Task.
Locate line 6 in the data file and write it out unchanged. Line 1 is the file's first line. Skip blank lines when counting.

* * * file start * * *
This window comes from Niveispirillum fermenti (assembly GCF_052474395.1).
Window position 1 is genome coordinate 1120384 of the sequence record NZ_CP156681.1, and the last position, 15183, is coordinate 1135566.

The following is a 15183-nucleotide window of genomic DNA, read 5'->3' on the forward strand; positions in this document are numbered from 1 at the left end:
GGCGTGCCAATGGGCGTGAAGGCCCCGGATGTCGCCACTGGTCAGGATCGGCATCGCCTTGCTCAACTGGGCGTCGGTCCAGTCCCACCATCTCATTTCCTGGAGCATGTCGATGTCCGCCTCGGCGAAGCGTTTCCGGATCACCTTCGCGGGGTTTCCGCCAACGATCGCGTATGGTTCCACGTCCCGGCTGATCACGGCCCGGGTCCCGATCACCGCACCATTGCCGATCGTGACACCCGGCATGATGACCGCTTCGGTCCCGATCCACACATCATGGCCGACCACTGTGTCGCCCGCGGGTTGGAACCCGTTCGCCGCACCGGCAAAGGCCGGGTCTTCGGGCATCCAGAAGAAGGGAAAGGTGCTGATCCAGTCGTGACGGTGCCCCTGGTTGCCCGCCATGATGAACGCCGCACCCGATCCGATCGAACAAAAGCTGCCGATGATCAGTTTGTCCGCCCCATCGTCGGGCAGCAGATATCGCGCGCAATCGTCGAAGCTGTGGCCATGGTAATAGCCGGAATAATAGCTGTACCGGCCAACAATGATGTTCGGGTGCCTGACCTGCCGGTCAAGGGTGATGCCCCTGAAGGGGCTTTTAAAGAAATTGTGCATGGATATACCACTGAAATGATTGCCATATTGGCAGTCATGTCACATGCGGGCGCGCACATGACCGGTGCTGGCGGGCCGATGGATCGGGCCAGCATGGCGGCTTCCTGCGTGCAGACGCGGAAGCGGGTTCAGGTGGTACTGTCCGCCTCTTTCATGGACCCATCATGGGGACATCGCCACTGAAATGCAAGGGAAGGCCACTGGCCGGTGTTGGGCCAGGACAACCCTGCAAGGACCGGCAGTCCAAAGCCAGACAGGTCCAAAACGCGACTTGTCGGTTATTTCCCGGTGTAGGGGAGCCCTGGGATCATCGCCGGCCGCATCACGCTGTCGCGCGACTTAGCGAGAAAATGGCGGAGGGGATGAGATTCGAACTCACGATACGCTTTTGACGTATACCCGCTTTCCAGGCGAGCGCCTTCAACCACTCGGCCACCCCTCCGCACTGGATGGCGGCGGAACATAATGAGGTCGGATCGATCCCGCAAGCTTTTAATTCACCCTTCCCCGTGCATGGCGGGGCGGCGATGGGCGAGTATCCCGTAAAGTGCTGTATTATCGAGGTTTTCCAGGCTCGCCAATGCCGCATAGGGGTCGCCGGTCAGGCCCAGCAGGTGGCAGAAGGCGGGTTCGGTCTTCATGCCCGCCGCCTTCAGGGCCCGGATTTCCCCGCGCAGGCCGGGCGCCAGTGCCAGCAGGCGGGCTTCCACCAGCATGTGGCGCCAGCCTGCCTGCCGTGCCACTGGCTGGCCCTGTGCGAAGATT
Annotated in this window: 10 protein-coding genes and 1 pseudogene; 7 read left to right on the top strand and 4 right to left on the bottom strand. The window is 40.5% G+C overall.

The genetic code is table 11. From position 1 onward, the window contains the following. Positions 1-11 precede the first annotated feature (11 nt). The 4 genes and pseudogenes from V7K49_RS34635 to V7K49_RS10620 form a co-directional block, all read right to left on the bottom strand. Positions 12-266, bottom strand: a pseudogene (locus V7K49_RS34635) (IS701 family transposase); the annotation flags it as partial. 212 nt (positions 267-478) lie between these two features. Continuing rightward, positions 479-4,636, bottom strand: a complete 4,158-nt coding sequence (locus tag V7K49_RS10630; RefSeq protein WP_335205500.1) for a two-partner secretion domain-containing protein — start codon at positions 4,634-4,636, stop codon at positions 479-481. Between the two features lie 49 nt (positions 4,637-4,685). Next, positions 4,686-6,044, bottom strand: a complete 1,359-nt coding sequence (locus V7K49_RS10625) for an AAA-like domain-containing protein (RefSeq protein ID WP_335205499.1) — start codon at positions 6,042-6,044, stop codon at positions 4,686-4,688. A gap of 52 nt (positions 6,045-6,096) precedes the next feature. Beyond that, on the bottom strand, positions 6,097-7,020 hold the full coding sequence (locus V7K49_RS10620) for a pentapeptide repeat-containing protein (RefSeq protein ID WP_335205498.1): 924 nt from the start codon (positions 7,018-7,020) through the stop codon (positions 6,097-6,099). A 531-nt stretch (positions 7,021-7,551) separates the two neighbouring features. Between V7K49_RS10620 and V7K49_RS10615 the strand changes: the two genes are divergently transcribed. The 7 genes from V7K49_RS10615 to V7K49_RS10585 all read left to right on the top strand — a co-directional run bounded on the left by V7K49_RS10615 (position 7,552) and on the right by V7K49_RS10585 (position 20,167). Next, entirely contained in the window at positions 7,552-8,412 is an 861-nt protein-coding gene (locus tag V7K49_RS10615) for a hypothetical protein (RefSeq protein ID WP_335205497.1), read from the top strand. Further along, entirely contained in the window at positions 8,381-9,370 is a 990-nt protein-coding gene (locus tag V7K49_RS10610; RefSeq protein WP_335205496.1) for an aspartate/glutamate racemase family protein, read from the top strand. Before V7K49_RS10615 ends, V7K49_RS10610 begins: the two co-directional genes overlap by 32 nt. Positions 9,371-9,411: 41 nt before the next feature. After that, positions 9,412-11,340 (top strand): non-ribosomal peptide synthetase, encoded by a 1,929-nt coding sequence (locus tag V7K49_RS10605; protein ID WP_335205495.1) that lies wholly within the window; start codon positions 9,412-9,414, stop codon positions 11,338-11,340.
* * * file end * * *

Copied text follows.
The genetic code is table 11. From position 1 onward, the window contains the following. Positions 1-11 precede the first annotated feature (11 nt). The 4 genes and pseudogenes from V7K49_RS34635 to V7K49_RS10620 form a co-directional block, all read right to left on the bottom strand. Positions 12-266, bottom strand: a pseudogene (locus V7K49_RS34635) (IS701 family transposase); the annotation flags it as partial. 212 nt (positions 267-478) lie between these two features. Continuing rightward, positions 479-4,636, bottom strand: a complete 4,158-nt coding sequence (locus tag V7K49_RS10630; RefSeq protein WP_335205500.1) for a two-partner secretion domain-containing protein — start codon at positions 4,634-4,636, stop codon at positions 479-481. Between the two features lie 49 nt (positions 4,637-4,685). Next, positions 4,686-6,044, bottom strand: a complete 1,359-nt coding sequence (locus V7K49_RS10625) for an AAA-like domain-containing protein (RefSeq protein ID WP_335205499.1) — start codon at positions 6,042-6,044, stop codon at positions 4,686-4,688. A gap of 52 nt (positions 6,045-6,096) precedes the next feature. Beyond that, on the bottom strand, positions 6,097-7,020 hold the full coding sequence (locus V7K49_RS10620) for a pentapeptide repeat-containing protein (RefSeq protein ID WP_335205498.1): 924 nt from the start codon (positions 7,018-7,020) through the stop codon (positions 6,097-6,099). A 531-nt stretch (positions 7,021-7,551) separates the two neighbouring features. Between V7K49_RS10620 and V7K49_RS10615 the strand changes: the two genes are divergently transcribed. The 7 genes from V7K49_RS10615 to V7K49_RS10585 all read left to right on the top strand — a co-directional run bounded on the left by V7K49_RS10615 (position 7,552) and on the right by V7K49_RS10585 (position 20,167). Next, entirely contained in the window at positions 7,552-8,412 is an 861-nt protein-coding gene (locus tag V7K49_RS10615) for a hypothetical protein (RefSeq protein ID WP_335205497.1), read from the top strand. Further along, entirely contained in the window at positions 8,381-9,370 is a 990-nt protein-coding gene (locus tag V7K49_RS10610; RefSeq protein WP_335205496.1) for an aspartate/glutamate racemase family protein, read from the top strand. Before V7K49_RS10615 ends, V7K49_RS10610 begins: the two co-directional genes overlap by 32 nt. Positions 9,371-9,411: 41 nt before the next feature. After that, positions 9,412-11,340 (top strand): non-ribosomal peptide synthetase, encoded by a 1,929-nt coding sequence (locus tag V7K49_RS10605; protein ID WP_335205495.1) that lies wholly within the window; start codon positions 9,412-9,414, stop codon positions 11,338-11,340.